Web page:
The Kraken 33 we know today was designed as a partnership between Lock and John Hitch (who had owned Bandersnatch). It was much more voluminous and was a great boat straight off the drawing board. She won the 1970 or 1971 Gladstone race. A 40ft version was drawn by Lock which won the cyclone affected 1972 race. Other 40s were built in New Zealand in the US. Lock sailed Ringo to a win in the Bermuda race (I think)

    The Krakens were double diagonal cold moulded boats. The Buccaneer series were designed for ply and had chines. The 24 and 33 were chined boats but the larger Bucc 36 and 40 were not and sometimes made in foam or in cold moulded timber. They were later designs than the Krakens and had more room. A Bucc 40 is a much bigger boat inside than the Kraken 40. The Bucc 40 also had lovely wing shaped crossbeams whereas the Krakens had straight beams and then alloy struts to join the floats.

    The Krakens and the Buccs are nice boats that were very important in multi hull history and development.
     
  5. jamez
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    jamez Senior Member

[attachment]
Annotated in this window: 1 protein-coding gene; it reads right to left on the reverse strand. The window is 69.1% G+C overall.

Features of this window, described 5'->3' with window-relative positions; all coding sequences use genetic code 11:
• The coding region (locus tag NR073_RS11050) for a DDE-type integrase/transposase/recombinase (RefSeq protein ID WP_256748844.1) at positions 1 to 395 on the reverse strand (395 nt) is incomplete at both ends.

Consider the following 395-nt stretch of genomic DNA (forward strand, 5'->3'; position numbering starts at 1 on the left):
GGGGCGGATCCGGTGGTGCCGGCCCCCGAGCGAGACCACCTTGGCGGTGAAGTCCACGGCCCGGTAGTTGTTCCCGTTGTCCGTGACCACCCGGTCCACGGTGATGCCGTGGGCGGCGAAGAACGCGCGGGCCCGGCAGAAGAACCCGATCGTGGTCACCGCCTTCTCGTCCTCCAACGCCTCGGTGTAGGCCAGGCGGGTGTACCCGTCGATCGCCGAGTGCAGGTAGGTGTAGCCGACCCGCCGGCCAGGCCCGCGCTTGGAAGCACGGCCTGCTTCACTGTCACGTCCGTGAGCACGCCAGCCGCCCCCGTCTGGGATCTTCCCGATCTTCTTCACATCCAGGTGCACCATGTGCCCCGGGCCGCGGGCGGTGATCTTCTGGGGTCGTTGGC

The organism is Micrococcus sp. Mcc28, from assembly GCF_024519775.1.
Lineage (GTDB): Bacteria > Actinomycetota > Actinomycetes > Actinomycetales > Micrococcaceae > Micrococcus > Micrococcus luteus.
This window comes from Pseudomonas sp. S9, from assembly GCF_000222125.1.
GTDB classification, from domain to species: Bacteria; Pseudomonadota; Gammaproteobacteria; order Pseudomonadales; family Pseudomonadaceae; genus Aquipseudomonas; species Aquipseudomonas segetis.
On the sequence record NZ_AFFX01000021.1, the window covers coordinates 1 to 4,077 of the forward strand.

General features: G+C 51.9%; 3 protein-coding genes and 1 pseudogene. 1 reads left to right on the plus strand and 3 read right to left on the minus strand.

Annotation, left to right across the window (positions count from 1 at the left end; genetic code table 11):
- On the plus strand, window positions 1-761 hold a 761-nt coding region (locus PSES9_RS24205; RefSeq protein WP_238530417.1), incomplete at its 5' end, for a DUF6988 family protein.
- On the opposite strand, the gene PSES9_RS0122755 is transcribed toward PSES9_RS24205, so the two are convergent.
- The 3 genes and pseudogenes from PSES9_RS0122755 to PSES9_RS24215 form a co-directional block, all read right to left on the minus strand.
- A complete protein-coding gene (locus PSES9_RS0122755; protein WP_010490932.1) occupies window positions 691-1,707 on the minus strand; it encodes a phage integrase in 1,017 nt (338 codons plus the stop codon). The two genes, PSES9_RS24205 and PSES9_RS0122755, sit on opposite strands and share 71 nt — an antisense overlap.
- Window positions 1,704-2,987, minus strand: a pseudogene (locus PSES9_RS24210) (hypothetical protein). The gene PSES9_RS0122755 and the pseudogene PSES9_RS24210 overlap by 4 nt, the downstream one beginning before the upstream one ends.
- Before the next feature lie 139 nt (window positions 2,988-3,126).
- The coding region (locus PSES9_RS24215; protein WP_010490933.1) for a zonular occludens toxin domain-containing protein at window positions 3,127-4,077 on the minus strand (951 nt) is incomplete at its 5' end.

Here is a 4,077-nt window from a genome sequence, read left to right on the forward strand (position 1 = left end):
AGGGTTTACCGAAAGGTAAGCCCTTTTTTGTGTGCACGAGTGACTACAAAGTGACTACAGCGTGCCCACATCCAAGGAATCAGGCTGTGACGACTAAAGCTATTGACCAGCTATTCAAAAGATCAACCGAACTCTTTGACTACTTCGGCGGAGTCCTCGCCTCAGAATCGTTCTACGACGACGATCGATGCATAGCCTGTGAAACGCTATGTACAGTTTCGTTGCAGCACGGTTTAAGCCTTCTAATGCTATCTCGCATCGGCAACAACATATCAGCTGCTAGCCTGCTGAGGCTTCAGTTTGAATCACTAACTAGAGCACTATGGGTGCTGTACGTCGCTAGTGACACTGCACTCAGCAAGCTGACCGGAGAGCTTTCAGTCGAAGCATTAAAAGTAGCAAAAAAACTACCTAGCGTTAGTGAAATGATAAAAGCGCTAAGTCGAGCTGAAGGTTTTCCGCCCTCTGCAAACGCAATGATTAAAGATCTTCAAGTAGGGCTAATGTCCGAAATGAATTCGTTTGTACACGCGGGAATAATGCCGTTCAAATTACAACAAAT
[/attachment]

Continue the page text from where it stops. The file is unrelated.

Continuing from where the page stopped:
The orange boat in the pics is a Kraken 33. Prior to the large cabin being put on top of it this boat was flush decked with what seemed a small cockpit. It had no cabin pod. Restored to original configuration with an updated rig this boat would be a honey. I looked at it a few years ago for 15k but it seemed too much work at the time. Now with the benefit of a little boatbuilding experience I wonder. Hindsight is a wonderful thing.

    The white boat is a Buccaneer 33 built round bilge out of foam and glass with alloy beams.. It is a nice looking boat.

    The other is a somewhat neglected looking Bucc 40.
     

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  6. Gary Baigent
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    Gary Baigent Senior Member

    The Kraken awakes.

    I raced against three Krakens, Skipjack (33) (later hit rocks and was destroyed) Manu Puru (33) and Krisis (40) (later turned into a cruiser) and two Buccaneer 33's, Legato.and Rumble of the Guns. Legato was a good looking Buccaneer but had been built too heavy, nevertheless, was still a fast boat. Skipjack and Krisis were light Krakens and great boats. Krisis used to be top multihull here in Auckland until the open wing deck Bamboo Bomber and Great Barrier Express cats arrived. The Kraken masthead rigs were not great but they still went well and Krisis was superbly sailed by the Stuart brothers, Duncan and Andy. They and the boat are still going strong, last I heard.